Not when countless others who had far more experience and patience than she had given up the task as hopeless. But marriage… Well, she couldn’t do that either. She pushed through the door to the bedchamber and glanced at the silver-tissue gown on a dressmaker’s form propped at the side of her room. To some it might be considered a fashionable form of decor. For Violet, it was a painful reminder. Of what she had lost, of how she had failed. That she always needed to try harder. A surge of anger overtook her. A pox on trying harder. She shoved past the gown to the small box in the drawer behind it, the one filled with toffees.

She snatched one up, unfurled the crinkly wax wrapper, popped it into her mouth and practically moaned as the decadence of sugary confection dissolved against her tongue. She shouldn’t be doing it, she knew, but could scarcely help it any more than she could stop breathing. After all, food was a way of remembering for her. Well, for remembering and for forgetting and, at that moment, she wanted to forget it all. Even if it was fleeting. A sob choked out around the sweet in her mouth, a pitiful sound to be sure. She put her face into her hands and gave way to the desolation ringing hollow in her chest. What was she to do? Seth Sinclair, the Earl of Dalton, entered the town house located on Grosvenor Street for the first time in nearly six years. In his absence, the old brick front had been stuccoed over, the layer of plaster smoothing out all the chinks and seams. He had left as a second son with little purpose beyond his purchased military commission.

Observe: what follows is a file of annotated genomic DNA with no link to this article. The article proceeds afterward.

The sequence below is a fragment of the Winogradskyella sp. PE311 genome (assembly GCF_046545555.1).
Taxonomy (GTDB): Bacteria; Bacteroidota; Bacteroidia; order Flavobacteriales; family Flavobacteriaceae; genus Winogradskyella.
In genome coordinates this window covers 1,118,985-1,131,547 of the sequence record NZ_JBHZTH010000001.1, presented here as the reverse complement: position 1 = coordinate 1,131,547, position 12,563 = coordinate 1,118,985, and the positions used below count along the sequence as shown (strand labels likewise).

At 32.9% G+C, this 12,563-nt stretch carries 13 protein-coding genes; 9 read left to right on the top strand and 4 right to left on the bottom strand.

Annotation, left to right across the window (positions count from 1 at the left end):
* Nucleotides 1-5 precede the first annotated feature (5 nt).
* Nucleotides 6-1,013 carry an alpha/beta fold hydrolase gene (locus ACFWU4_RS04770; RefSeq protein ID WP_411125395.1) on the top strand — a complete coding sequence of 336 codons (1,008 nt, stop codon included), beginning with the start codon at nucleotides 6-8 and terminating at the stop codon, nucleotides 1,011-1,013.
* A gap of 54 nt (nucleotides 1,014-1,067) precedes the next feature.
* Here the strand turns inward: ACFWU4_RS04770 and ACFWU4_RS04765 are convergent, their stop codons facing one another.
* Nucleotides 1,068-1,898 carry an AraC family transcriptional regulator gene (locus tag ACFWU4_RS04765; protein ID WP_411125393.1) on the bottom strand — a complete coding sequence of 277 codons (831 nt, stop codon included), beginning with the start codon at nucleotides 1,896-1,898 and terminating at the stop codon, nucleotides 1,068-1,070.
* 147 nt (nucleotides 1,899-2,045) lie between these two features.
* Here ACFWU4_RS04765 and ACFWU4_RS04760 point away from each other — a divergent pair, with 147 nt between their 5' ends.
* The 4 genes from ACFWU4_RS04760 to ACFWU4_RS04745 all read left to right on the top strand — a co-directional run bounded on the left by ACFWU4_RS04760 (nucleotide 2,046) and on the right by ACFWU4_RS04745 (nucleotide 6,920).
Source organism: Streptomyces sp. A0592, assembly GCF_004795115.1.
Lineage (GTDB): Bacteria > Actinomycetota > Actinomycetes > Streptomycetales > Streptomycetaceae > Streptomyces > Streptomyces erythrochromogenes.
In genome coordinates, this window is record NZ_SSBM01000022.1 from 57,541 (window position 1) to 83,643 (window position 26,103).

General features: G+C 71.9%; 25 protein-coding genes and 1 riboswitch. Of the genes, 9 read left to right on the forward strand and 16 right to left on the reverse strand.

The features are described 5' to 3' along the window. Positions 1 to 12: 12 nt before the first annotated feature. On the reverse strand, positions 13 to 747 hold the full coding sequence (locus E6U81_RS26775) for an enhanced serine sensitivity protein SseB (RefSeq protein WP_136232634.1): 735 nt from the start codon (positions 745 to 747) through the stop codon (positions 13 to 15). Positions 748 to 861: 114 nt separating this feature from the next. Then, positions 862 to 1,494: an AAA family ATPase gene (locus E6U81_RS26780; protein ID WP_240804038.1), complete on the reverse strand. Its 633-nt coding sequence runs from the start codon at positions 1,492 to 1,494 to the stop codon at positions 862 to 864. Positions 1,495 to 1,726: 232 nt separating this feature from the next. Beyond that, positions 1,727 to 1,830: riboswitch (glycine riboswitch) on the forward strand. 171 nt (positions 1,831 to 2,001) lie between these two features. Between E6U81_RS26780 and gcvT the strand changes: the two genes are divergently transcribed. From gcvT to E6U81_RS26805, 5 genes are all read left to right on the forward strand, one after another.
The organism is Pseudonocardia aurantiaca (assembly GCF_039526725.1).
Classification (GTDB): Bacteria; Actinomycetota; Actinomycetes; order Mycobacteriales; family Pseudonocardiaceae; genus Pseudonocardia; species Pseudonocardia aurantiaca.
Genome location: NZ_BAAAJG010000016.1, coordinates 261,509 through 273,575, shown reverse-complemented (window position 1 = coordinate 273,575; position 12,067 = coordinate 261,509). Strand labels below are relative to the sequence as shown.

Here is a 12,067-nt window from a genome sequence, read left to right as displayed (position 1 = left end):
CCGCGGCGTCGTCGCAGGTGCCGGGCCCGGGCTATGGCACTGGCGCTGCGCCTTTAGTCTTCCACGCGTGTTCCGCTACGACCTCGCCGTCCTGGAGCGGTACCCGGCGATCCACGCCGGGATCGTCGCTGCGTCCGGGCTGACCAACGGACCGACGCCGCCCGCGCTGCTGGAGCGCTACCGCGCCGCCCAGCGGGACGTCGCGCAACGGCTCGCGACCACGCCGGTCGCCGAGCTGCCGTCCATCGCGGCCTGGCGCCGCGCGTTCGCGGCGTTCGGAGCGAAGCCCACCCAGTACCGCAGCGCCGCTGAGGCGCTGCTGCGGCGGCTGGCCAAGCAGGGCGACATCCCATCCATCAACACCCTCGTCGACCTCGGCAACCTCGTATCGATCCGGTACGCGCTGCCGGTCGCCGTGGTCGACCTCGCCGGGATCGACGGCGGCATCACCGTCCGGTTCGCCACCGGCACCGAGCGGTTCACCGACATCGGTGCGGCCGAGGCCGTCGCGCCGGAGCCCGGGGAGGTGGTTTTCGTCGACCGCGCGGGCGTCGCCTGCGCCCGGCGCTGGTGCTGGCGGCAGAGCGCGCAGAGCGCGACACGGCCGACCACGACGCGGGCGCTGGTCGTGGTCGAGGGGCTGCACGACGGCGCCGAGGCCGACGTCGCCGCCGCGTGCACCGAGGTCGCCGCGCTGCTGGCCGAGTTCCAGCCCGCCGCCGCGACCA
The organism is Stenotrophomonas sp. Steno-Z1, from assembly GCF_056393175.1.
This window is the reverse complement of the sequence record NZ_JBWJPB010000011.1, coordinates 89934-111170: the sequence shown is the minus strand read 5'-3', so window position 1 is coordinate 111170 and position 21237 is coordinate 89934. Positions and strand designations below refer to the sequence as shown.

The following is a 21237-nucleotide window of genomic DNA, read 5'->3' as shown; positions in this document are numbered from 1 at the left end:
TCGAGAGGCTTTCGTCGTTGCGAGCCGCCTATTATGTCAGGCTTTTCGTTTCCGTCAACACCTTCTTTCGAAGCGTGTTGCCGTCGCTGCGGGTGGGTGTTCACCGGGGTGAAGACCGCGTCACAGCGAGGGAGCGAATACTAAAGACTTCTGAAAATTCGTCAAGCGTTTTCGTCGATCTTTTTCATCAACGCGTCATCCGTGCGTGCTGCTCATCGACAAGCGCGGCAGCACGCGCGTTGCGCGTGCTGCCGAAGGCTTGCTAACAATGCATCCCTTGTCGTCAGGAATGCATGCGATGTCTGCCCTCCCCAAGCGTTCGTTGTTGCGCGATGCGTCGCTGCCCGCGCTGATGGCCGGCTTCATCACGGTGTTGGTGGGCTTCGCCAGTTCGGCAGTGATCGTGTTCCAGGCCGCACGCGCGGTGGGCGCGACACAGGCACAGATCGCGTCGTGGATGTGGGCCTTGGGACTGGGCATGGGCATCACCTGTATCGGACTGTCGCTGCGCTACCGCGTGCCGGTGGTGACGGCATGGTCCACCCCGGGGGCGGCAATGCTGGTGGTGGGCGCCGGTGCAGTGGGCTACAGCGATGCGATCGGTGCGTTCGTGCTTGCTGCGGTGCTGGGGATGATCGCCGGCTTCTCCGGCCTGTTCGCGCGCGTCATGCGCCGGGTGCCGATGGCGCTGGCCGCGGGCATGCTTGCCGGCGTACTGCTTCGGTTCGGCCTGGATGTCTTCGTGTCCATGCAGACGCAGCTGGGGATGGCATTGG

He now grudgingly returned, fresh out of a major battle, as an unqualified earl who would rather continue his life as a soldier. Especially when he’d been only months away from being promoted to major, a rank he’d worked damn hard to achieve. Gibbons was still the same, the old butler not looking a day over ninety as he always had. Pleasure flushed the aged man’s cheeks as he offered a warm welcome. Despite the external alterations to the town house, the interior was unchanged with a shining marble floor in a checked pattern and a pale green silk brocade on the walls. Paintings from centuries of Sinclair ancestors stared down at him with bland expressions. Disappointed with him, no doubt. Most Sinclairs generally were. Though everything was as it had always been, Seth did not have the sense of having returned home. But then Dalton Place never truly had felt like a home should.